Gene falls into the “dirty" river. Gene is at the point where he is reveling in his guilt, and in the negative thoughts he has been having. Now that Phineas is gone, the joy is gone from Gene’s life, so it’s only fitting that he gets into a fight AND gets thrown into the filthy river as punishment for what he has done.
Throughout the chapter, Gene is terrified of being found out, even though it is highly unlikely that anyone truly suspects anything.
Leper provides contrast to the other boys at the beginning of this chapter. Leper seems to be actively involved in living in the moment, while the rest of the boys are so anxious to move forward. He enjoys “stopping to smell the roses," so to speak, while everyone else is training to be a soldier. He misses a lot of “important news" because he’s too busy enjoying nature and the world around him. The other boys don’t take too kindly to his attitude. Essentially, they mock him for not being patriotic enough. They claim that he is an enemy of the state just because he wants to get his education before he enlists. Nowadays, soldiers have to finish high school before they can enlist; or at least they have to pass the GRE. But back then, to hold back was to show cowardice.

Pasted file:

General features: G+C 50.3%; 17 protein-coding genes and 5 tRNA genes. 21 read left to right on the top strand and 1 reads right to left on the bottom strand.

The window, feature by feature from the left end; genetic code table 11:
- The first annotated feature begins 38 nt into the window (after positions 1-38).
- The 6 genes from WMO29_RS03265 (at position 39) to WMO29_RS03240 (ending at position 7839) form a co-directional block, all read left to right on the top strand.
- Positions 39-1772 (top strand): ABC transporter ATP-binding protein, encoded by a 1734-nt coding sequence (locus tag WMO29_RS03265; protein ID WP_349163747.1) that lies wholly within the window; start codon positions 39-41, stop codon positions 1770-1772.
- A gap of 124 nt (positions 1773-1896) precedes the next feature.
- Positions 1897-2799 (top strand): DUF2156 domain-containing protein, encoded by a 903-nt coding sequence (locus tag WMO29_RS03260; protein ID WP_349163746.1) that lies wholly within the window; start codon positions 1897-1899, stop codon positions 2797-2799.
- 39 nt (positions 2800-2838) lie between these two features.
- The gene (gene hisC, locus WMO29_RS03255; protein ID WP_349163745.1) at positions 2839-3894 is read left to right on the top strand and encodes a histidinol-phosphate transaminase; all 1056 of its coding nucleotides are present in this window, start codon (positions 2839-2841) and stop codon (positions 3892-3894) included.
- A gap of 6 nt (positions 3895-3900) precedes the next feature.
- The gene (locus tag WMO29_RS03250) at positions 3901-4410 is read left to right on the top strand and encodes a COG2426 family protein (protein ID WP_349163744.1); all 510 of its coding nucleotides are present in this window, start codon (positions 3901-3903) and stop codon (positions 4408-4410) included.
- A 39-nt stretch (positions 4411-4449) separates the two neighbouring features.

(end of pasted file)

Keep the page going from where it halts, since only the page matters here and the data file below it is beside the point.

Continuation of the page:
When they actually see soldiers going off on a train toward the war effort, the Devon students realize that all they’ve been doing up until that point has been futile. They can pretend they’re training, but the men in uniform are the ones who are really doing something for the war. It makes them feel like they’re just little boys again, surrounded by “real men" who are ready to fight. It puts a face on the war for them.
Gene is driven to enlist by the incident at the train yard, as well as by Brinker’s confession that he is ready to enlist. Gene wants to join the war, where the dangers will be real and not just in his head. He wants to make a solid decision to do something, rather than waiting to be told (enlisting now vs. being drafted later). He sees the war as an inevitable part of his future, and he would rather face it head-on than wait for it to come to him. Gene wants to defend the freedom he enjoyed that summer at Devon. He wants to protect his country and the freedom he has felt there.
Finny’s return changes Gene’s persona. During this chapter, he has made his own decisions. He chose to punch Quackenbush; he chose to help with the snow shoveling; he chose to enlist. Now that Finny is back, he realizes that he will go back to deferring to Finny for all of his choices.